Dr. Ciro Chiappini
I am Senior Lecturer in Nanomaterials and Biointerfaces at King’s College London . My research combines nanotechnology, bioengineering and cell biology to develop nanomaterials for cell interrogation and manipulation. My research has been awarded over £2.5M in grants including the prestigious ERC Starting Grant. In 2021 I was recognised as emerging biomaterial scientist by the journal Biomaterial Sciences. I was Marie Curie Fellow and Newton International Fellow at Imperial College London from 2011 until 2016, and I hold a doctorate from the University of Texas at Austin. I authored more than 40 publications with over 5000 citations and I hold two international patents.
Dr. Valeria Caprettini
I joined the Chiappini Lab to exploit 3D nanotechnology for addressing cells behaviour and stem cell differentiation by engineering their environment. I did my PhD in Bioengineering and Robotics with focus in bio-nanotechnology at Istituto Italiano di Tecnologia (IIT) in Genoa, Italy. During the Phd I studied the interface between cultured cells and multifunctional three-dimensional nanostructured surfaces with several applications, such as opto- and electro-poration, drug delivery, recording of action potentials and spectroscopic analysis. I received my BSc in Physics and my MSc in Physics of the biosystems at Sapienza – University of Rome, Italy with the thesis “Synthesis and Characterization of Virus-Like Nanoparticles”.
Dr. Maria Grazia Barbato
I joined the Chiappini Lab in December 2020 as PostDoctoral Research Associate in collaboration with MicrofluidX to develop microfluidics-based platform for cell and gene therapy applications. I did my PhD in Bioengineering and Robotics (Bionanotechnology curriculum) at Istituto Italiano di Tecnologia (IIT) in Genoa, Italy. During my Phd I worked on the development of vasculature-on-chip to study endothelial permeability against small molecules and nanoparticles. I received my BSc in Biotechnology and my MSc in Medical Biotechnology and Nanobiotechnology at University of Salento, Italy with an experimental thesis in Nanofabrication methods and nanoscale analysis for biotech entitled “New bio-composite: growth of nanostructured film-protein on graphene oxide”.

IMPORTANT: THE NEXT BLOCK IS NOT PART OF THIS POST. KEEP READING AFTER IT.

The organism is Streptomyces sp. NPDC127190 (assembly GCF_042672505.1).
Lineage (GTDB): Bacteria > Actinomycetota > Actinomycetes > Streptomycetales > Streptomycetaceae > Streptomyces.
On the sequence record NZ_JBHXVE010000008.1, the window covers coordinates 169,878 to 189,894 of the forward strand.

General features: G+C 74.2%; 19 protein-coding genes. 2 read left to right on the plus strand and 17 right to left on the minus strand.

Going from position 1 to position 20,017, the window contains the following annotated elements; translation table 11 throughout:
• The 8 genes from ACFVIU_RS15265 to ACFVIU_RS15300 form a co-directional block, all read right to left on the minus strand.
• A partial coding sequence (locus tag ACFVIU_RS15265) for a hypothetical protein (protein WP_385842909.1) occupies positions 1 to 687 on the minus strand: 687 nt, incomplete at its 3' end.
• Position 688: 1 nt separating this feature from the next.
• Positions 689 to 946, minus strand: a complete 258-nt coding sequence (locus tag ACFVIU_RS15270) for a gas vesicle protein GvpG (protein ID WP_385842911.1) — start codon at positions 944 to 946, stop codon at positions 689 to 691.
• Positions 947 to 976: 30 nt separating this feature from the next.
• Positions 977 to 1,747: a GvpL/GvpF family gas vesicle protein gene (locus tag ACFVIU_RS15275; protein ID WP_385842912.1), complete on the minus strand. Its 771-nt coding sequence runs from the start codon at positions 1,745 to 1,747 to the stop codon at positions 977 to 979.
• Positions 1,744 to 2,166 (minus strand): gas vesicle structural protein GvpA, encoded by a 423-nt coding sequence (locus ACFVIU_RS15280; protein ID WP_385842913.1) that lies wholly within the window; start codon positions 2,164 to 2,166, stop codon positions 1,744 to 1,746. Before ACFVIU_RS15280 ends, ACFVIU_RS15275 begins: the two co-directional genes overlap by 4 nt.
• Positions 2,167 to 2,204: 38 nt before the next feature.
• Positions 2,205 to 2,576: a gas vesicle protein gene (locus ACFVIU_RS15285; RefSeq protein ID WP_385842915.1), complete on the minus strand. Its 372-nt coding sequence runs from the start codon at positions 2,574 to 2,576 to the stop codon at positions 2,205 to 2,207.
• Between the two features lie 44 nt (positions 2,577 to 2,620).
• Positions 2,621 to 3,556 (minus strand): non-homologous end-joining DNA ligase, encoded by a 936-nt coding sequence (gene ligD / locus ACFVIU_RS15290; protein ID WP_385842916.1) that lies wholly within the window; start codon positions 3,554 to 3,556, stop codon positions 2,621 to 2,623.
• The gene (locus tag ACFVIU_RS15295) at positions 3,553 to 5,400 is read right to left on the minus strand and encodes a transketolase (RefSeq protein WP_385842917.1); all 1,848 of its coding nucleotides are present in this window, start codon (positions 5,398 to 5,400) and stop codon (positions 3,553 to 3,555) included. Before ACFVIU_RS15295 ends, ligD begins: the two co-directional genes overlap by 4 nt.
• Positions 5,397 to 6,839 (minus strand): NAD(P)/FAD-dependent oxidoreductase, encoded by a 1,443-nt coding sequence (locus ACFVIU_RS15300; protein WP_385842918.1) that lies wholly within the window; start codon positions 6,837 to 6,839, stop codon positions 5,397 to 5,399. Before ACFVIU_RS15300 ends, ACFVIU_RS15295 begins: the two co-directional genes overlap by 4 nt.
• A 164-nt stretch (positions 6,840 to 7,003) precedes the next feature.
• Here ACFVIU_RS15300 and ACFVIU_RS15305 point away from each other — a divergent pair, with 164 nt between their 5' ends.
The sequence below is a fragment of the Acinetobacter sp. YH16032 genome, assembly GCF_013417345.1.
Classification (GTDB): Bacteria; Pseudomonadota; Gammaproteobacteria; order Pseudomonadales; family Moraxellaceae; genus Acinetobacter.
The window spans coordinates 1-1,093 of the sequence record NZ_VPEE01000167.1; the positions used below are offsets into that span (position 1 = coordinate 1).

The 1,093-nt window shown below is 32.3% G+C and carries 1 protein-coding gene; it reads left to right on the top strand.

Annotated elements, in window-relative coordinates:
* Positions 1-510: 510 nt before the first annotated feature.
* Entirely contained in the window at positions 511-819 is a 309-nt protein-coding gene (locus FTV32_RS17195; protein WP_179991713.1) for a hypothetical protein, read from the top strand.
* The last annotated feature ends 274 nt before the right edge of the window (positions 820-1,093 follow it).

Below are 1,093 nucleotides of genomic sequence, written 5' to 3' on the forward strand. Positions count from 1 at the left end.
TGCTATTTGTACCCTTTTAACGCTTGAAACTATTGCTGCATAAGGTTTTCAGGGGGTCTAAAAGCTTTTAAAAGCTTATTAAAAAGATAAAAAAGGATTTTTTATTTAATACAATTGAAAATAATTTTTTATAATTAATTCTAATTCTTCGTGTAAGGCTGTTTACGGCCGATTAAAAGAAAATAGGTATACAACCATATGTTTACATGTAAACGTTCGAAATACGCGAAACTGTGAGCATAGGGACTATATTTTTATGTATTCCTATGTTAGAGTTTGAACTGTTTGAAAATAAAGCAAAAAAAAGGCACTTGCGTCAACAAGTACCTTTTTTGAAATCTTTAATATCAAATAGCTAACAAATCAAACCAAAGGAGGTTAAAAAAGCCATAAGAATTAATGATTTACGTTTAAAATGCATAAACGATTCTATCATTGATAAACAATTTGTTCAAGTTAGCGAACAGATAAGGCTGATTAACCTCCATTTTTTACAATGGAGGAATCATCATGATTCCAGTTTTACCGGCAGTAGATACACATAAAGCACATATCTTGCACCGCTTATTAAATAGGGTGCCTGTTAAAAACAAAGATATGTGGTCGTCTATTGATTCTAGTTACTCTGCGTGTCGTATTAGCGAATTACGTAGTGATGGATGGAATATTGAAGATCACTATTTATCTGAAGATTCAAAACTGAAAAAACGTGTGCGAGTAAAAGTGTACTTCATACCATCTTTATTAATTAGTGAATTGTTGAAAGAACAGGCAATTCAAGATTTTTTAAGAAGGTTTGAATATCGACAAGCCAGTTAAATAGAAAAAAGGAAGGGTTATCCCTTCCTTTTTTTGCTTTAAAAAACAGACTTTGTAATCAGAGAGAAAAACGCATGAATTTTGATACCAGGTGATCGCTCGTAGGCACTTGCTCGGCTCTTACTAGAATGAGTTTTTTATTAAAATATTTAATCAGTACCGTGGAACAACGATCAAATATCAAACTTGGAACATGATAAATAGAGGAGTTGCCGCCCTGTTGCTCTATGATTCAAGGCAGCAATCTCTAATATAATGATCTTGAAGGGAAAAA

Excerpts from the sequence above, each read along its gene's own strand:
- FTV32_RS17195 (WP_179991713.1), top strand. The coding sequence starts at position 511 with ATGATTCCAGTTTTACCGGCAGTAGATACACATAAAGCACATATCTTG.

Dr. Hongki Kim
KSF-ERC Visting Postdoc
Dr. Salman Mustfa
I did my PhD from UNESCO-Regional Centre for Biotechnology, India and worked on investigating the role of PTM’s like SUMOylation in intestinal mucosal biology. My work was particularly focused on understanding the involvement of SUMO enzymes in controlling intestinal infections and inflammation associated disorders. I have gained extensive research experience in molecular biology, cellular biology, immunology and gene therapy. I have published peer-reviewed research articles in Nanoscale, Royal Society of Open Biology and Molecular and Cellular Biology. Post PhD, I have worked as a Postdoctoral Research Associate at Yale University, School of Medicine. My work was focused on investigating the role of autophagy in mucosal biology. At King’s College London, my work involves in-vitro characterisation and optimisation of nanoneedle mediated delivery of COL7A1 gene in skin fibroblasts, keratinocytes and organoids for treating recessive dystrophic epidermolysis bullosa (RDEB). Main aim of this project is to develop a rapid, minimally invasive and novel method for treating rare and non-curable disease like RDEB.
Dr. Cong Wang
I joined the Chiappini Lab in June 2020 as a Postdoctoral Research Associate, my work is to develop new approaches to design nanomaterials for topical delivery of biologicals. I did my PhD in Northumbria University (UK) worked on developing elastic instabilities induced super-flexible sensors and advanced 3D morphing transducers. I am particularly focused on developing the control mechanisms of elastic instabilities and manufacturing the micro and nano soft devices, to exploit their applications in sensing and actuation systems. My PhD is in collaboration with Scottish Microelectronics Centre, University of Edinburgh, and Newcastle Bio-imaging centre. I have published seven first-authored papers and won an outstanding student paper award at the international flexible electronics technology conference during my PhD.